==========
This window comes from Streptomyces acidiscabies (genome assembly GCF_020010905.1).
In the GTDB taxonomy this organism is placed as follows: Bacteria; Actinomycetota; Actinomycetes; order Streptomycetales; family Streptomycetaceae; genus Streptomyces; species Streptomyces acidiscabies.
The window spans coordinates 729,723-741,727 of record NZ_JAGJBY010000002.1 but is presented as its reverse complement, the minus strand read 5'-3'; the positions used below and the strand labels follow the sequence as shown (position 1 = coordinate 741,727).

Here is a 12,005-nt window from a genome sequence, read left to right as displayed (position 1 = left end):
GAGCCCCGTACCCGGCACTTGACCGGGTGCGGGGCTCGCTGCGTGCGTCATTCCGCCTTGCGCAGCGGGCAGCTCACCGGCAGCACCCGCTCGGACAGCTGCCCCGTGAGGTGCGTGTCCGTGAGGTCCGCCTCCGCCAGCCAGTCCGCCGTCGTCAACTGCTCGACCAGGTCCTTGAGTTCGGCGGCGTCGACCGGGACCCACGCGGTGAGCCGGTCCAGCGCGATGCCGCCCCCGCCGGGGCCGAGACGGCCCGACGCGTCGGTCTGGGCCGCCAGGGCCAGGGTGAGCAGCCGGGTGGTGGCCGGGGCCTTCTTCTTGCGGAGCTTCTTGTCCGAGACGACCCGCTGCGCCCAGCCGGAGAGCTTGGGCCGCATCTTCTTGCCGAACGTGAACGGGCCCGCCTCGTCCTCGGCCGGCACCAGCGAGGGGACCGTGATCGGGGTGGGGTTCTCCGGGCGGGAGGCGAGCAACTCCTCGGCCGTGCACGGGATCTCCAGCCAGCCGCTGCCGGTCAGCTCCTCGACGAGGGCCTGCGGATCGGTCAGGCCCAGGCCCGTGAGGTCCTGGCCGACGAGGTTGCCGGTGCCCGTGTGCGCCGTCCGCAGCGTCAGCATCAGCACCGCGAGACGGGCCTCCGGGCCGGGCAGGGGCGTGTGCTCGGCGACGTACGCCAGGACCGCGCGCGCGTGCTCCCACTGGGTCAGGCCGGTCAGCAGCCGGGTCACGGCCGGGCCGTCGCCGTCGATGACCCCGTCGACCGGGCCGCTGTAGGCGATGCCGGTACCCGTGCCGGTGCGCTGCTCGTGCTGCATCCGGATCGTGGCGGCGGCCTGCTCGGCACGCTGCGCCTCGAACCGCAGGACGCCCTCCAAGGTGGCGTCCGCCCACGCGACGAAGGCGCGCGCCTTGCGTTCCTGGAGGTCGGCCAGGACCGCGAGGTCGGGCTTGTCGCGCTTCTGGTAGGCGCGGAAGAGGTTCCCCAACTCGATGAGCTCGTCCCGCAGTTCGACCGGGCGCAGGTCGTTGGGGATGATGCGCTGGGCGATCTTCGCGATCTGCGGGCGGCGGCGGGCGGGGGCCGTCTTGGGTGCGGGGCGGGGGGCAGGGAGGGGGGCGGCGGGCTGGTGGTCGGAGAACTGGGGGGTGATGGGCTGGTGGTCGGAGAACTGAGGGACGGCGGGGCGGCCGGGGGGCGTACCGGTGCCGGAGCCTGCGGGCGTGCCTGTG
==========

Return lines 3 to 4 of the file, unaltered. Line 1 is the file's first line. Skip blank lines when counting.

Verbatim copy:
The window spans coordinates 729,723-741,727 of record NZ_JAGJBY010000002.1 but is presented as its reverse complement, the minus strand read 5'-3'; the positions used below and the strand labels follow the sequence as shown (position 1 = coordinate 741,727).

Here is a 12,005-nt window from a genome sequence, read left to right as displayed (position 1 = left end):